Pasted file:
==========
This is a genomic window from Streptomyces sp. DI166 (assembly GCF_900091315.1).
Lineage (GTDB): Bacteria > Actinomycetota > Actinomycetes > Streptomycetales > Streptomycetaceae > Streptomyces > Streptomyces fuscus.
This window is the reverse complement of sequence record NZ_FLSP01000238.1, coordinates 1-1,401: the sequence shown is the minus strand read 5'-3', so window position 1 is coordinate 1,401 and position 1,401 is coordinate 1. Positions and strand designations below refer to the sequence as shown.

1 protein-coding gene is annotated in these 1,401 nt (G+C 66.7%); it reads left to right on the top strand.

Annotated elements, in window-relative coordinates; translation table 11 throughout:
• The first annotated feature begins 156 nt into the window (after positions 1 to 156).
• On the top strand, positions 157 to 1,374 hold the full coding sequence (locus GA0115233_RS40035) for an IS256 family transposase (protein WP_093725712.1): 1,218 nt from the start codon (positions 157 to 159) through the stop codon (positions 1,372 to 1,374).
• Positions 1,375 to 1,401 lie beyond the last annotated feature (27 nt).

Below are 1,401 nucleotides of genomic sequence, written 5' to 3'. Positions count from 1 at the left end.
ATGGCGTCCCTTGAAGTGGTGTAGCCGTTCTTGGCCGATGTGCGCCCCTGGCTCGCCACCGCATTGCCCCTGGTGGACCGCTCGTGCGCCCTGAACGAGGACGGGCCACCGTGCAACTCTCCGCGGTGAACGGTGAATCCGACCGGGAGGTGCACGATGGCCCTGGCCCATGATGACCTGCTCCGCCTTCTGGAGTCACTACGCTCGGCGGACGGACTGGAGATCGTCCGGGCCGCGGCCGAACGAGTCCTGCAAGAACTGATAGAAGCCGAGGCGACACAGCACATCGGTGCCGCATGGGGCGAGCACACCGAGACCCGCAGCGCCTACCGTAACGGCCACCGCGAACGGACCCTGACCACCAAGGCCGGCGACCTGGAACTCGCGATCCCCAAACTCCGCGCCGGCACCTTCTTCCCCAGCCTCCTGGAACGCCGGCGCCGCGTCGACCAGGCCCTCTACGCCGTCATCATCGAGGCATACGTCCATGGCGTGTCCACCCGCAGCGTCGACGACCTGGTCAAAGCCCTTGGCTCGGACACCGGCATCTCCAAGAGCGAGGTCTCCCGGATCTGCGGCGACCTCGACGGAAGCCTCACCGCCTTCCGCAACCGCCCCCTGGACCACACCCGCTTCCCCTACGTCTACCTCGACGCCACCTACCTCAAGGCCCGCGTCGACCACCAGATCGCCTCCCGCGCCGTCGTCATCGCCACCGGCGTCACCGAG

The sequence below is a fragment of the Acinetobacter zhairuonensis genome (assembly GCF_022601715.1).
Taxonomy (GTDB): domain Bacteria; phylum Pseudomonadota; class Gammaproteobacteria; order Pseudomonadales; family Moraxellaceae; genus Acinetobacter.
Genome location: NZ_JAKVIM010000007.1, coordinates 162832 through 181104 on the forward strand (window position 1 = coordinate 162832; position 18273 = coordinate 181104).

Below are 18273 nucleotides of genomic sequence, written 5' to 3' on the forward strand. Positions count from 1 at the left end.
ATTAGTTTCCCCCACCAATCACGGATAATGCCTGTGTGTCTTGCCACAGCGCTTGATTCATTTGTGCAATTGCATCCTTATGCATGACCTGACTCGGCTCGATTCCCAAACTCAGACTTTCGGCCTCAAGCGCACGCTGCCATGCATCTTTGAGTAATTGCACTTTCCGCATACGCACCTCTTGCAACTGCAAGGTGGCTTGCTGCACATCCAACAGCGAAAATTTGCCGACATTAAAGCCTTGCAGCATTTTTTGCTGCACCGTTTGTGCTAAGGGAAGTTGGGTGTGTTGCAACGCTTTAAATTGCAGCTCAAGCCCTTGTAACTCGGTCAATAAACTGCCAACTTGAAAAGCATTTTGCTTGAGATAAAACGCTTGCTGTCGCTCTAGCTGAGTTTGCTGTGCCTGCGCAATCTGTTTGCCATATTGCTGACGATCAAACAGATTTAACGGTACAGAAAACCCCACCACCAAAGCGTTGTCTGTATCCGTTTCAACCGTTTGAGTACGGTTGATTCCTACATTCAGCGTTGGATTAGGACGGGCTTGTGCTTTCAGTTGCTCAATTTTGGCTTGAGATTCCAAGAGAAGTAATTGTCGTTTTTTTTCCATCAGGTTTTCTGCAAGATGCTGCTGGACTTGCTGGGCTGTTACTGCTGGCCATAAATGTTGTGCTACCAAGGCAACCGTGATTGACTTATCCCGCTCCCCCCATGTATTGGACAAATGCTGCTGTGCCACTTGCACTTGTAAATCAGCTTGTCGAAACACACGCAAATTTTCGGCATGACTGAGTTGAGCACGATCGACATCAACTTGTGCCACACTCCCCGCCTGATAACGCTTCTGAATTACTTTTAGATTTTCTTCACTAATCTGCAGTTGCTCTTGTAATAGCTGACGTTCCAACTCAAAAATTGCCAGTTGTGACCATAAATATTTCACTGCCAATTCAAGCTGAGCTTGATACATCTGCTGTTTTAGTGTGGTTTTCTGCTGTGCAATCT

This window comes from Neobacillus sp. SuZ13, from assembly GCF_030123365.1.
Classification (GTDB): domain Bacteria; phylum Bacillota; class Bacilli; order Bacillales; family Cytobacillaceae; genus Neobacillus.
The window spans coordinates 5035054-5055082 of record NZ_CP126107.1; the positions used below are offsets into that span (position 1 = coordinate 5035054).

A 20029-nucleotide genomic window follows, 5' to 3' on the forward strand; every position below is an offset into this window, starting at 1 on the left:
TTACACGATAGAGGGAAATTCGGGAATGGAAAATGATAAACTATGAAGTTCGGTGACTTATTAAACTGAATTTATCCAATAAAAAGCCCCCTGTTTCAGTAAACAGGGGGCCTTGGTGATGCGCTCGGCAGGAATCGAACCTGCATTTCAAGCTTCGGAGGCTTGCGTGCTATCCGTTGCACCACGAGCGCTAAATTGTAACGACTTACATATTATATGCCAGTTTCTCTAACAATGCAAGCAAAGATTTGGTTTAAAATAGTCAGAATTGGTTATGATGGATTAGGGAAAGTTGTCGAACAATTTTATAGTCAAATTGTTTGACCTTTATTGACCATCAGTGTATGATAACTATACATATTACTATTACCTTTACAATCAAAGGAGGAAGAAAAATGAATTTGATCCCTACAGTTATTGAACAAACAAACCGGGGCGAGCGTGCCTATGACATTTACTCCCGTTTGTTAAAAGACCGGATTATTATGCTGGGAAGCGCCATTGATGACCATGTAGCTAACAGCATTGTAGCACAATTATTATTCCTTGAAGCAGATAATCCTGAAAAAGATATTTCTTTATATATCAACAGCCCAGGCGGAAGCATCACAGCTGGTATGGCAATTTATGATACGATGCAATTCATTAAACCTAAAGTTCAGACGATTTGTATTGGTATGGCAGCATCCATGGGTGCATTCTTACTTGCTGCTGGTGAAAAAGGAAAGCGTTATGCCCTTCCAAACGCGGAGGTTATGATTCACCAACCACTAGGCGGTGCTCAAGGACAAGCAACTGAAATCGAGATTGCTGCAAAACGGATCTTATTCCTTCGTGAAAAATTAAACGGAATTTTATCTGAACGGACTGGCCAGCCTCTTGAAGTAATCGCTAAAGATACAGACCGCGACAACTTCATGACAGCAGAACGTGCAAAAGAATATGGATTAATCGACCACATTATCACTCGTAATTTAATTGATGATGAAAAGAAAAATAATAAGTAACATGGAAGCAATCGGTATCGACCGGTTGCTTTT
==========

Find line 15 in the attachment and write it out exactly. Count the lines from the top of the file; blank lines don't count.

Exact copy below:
ATTAGTTTCCCCCACCAATCACGGATAATGCCTGTGTGTCTTGCCACAGCGCTTGATTCATTTGTGCAATTGCATCCTTATGCATGACCTGACTCGGCTCGATTCCCAAACTCAGACTTTCGGCCTCAAGCGCACGCTGCCATGCATCTTTGAGTAATTGCACTTTCCGCATACGCACCTCTTGCAACTGCAAGGTGGCTTGCTGCACATCCAACAGCGAAAATTTGCCGACATTAAAGCCTTGCAGCATTTTTTGCTGCACCGTTTGTGCTAAGGGAAGTTGGGTGTGTTGCAACGCTTTAAATTGCAGCTCAAGCCCTTGTAACTCGGTCAATAAACTGCCAACTTGAAAAGCATTTTGCTTGAGATAAAACGCTTGCTGTCGCTCTAGCTGAGTTTGCTGTGCCTGCGCAATCTGTTTGCCATATTGCTGACGATCAAACAGATTTAACGGTACAGAAAACCCCACCACCAAAGCGTTGTCTGTATCCGTTTCAACCGTTTGAGTACGGTTGATTCCTACATTCAGCGTTGGATTAGGACGGGCTTGTGCTTTCAGTTGCTCAATTTTGGCTTGAGATTCCAAGAGAAGTAATTGTCGTTTTTTTTCCATCAGGTTTTCTGCAAGATGCTGCTGGACTTGCTGGGCTGTTACTGCTGGCCATAAATGTTGTGCTACCAAGGCAACCGTGATTGACTTATCCCGCTCCCCCCATGTATTGGACAAATGCTGCTGTGCCACTTGCACTTGTAAATCAGCTTGTCGAAACACACGCAAATTTTCGGCATGACTGAGTTGAGCACGATCGACATCAACTTGTGCCACACTCCCCGCCTGATAACGCTTCTGAATTACTTTTAGATTTTCTTCACTAATCTGCAGTTGCTCTTGTAATAGCTGACGTTCCAACTCAAAAATTGCCAGTTGTGACCATAAATATTTCACTGCCAATTCAAGCTGAGCTTGATACATCTGCTGTTTTAGTGTGGTTTTCTGCTGTGCAATCT